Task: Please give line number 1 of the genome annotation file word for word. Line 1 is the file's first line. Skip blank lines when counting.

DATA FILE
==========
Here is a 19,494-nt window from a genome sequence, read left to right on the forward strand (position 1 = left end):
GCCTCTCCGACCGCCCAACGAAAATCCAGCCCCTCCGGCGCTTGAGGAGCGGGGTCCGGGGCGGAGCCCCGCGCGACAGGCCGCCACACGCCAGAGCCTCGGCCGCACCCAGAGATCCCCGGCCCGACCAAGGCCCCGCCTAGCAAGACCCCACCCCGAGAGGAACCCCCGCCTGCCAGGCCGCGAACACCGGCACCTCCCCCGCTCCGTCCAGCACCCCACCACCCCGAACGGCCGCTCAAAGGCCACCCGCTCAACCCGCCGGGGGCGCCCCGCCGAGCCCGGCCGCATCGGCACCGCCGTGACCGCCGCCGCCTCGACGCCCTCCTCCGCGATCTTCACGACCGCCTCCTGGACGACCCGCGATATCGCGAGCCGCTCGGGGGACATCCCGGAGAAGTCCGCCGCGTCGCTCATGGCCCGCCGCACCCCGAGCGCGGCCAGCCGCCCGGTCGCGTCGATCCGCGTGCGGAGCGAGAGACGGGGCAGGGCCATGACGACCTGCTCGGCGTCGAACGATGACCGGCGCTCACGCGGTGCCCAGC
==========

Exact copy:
Here is a 19,494-nt window from a genome sequence, read left to right on the forward strand (position 1 = left end):